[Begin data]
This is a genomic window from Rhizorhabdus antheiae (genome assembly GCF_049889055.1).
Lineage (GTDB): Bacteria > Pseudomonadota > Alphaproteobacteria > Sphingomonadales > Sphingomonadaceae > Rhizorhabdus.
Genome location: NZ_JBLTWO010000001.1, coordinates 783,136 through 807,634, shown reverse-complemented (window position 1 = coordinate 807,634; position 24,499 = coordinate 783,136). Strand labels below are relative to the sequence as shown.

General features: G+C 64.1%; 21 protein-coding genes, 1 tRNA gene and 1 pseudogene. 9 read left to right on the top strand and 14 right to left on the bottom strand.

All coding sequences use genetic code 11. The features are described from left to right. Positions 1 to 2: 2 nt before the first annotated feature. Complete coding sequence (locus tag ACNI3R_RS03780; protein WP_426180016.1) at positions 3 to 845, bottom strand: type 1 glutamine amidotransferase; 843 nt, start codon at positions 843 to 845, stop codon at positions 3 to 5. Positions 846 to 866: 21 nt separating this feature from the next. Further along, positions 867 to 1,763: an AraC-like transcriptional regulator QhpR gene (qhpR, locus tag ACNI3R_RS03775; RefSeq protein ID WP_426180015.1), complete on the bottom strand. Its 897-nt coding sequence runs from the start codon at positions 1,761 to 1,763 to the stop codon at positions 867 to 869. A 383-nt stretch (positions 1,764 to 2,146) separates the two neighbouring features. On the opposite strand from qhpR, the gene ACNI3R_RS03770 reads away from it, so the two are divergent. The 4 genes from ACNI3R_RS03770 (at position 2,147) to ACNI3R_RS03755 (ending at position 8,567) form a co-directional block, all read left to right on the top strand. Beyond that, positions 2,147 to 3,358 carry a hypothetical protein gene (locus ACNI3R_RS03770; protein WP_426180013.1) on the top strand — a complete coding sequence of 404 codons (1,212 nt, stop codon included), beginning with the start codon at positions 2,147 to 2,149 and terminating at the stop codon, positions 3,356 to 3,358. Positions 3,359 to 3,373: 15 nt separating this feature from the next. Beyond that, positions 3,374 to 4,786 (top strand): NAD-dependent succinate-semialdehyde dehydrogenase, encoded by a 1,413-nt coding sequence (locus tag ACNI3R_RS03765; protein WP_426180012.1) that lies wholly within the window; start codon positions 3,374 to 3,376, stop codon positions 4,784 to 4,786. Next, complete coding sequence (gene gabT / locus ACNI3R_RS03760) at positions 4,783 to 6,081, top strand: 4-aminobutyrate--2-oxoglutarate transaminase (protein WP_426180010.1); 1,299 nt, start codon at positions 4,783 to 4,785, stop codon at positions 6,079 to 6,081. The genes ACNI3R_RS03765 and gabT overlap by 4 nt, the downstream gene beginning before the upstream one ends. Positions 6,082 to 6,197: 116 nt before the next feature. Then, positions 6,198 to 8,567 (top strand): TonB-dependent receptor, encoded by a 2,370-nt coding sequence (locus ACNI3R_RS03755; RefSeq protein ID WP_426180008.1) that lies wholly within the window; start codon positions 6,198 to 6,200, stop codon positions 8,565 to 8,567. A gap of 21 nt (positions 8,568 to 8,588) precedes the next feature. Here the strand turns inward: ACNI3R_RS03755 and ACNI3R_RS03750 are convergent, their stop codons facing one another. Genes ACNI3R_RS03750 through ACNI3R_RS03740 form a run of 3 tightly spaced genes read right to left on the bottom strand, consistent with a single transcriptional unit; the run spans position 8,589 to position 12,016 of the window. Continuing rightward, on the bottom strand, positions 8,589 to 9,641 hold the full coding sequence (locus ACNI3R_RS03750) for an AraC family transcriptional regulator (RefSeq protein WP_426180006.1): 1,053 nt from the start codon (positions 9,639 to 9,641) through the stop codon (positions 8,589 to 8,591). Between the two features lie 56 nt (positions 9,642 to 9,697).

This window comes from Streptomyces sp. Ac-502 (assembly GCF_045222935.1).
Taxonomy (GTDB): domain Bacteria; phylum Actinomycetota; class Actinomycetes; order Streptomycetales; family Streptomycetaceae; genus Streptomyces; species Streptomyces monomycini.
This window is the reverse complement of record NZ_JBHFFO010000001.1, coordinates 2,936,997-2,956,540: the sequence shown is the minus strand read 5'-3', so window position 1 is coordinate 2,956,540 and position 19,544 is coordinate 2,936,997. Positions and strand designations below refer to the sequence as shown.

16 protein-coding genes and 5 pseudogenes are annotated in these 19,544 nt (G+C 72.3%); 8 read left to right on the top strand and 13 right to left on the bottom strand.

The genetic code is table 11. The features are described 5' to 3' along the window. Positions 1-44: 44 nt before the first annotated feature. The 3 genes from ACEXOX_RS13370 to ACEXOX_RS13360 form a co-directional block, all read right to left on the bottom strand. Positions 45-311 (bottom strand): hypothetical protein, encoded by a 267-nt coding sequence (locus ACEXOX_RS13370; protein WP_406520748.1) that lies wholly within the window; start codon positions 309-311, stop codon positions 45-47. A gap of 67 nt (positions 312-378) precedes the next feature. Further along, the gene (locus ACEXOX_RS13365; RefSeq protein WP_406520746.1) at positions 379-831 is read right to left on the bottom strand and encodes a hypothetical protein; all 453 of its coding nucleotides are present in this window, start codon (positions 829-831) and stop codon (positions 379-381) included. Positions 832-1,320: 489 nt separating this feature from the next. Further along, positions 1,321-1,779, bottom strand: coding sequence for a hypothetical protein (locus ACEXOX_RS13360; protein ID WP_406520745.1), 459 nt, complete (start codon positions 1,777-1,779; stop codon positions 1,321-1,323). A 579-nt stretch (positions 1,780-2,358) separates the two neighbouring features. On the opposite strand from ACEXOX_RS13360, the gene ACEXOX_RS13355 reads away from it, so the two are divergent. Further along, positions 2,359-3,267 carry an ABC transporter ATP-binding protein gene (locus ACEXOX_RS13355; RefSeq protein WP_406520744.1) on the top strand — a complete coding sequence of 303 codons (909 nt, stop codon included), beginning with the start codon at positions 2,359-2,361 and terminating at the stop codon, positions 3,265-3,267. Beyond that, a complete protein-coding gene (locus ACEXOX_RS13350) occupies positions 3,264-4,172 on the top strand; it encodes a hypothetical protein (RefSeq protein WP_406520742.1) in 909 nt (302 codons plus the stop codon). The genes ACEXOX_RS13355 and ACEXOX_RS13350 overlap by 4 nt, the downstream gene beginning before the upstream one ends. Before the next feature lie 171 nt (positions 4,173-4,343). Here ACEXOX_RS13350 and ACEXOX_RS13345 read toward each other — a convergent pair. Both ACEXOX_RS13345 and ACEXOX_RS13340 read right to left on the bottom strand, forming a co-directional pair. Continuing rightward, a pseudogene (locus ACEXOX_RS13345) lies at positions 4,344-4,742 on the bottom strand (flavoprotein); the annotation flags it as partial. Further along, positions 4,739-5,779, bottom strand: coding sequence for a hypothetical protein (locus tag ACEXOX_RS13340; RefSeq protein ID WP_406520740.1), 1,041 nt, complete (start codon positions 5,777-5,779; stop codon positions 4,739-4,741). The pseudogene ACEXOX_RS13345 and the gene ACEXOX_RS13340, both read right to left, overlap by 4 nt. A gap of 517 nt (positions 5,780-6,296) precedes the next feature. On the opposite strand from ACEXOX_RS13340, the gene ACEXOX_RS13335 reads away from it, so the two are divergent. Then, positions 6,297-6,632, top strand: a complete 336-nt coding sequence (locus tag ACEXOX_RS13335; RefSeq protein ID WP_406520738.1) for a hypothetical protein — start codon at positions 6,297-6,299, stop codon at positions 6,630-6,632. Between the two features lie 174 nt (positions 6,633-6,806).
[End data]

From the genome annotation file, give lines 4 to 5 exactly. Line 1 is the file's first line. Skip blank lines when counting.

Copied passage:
General features: G+C 64.1%; 21 protein-coding genes, 1 tRNA gene and 1 pseudogene. 9 read left to right on the top strand and 14 right to left on the bottom strand.

All coding sequences use genetic code 11. The features are described from left to right. Positions 1 to 2: 2 nt before the first annotated feature. Complete coding sequence (locus tag ACNI3R_RS03780; protein WP_426180016.1) at positions 3 to 845, bottom strand: type 1 glutamine amidotransferase; 843 nt, start codon at positions 843 to 845, stop codon at positions 3 to 5. Positions 846 to 866: 21 nt separating this feature from the next. Further along, positions 867 to 1,763: an AraC-like transcriptional regulator QhpR gene (qhpR, locus tag ACNI3R_RS03775; RefSeq protein ID WP_426180015.1), complete on the bottom strand. Its 897-nt coding sequence runs from the start codon at positions 1,761 to 1,763 to the stop codon at positions 867 to 869. A 383-nt stretch (positions 1,764 to 2,146) separates the two neighbouring features. On the opposite strand from qhpR, the gene ACNI3R_RS03770 reads away from it, so the two are divergent. The 4 genes from ACNI3R_RS03770 (at position 2,147) to ACNI3R_RS03755 (ending at position 8,567) form a co-directional block, all read left to right on the top strand. Beyond that, positions 2,147 to 3,358 carry a hypothetical protein gene (locus ACNI3R_RS03770; protein WP_426180013.1) on the top strand — a complete coding sequence of 404 codons (1,212 nt, stop codon included), beginning with the start codon at positions 2,147 to 2,149 and terminating at the stop codon, positions 3,356 to 3,358. Positions 3,359 to 3,373: 15 nt separating this feature from the next. Beyond that, positions 3,374 to 4,786 (top strand): NAD-dependent succinate-semialdehyde dehydrogenase, encoded by a 1,413-nt coding sequence (locus tag ACNI3R_RS03765; protein WP_426180012.1) that lies wholly within the window; start codon positions 3,374 to 3,376, stop codon positions 4,784 to 4,786. Next, complete coding sequence (gene gabT / locus ACNI3R_RS03760) at positions 4,783 to 6,081, top strand: 4-aminobutyrate--2-oxoglutarate transaminase (protein WP_426180010.1); 1,299 nt, start codon at positions 4,783 to 4,785, stop codon at positions 6,079 to 6,081. The genes ACNI3R_RS03765 and gabT overlap by 4 nt, the downstream gene beginning before the upstream one ends. Positions 6,082 to 6,197: 116 nt before the next feature. Then, positions 6,198 to 8,567 (top strand): TonB-dependent receptor, encoded by a 2,370-nt coding sequence (locus ACNI3R_RS03755; RefSeq protein ID WP_426180008.1) that lies wholly within the window; start codon positions 6,198 to 6,200, stop codon positions 8,565 to 8,567. A gap of 21 nt (positions 8,568 to 8,588) precedes the next feature. Here the strand turns inward: ACNI3R_RS03755 and ACNI3R_RS03750 are convergent, their stop codons facing one another. Genes ACNI3R_RS03750 through ACNI3R_RS03740 form a run of 3 tightly spaced genes read right to left on the bottom strand, consistent with a single transcriptional unit; the run spans position 8,589 to position 12,016 of the window. Continuing rightward, on the bottom strand, positions 8,589 to 9,641 hold the full coding sequence (locus ACNI3R_RS03750) for an AraC family transcriptional regulator (RefSeq protein WP_426180006.1): 1,053 nt from the start codon (positions 9,639 to 9,641) through the stop codon (positions 8,589 to 8,591). Between the two features lie 56 nt (positions 9,642 to 9,697).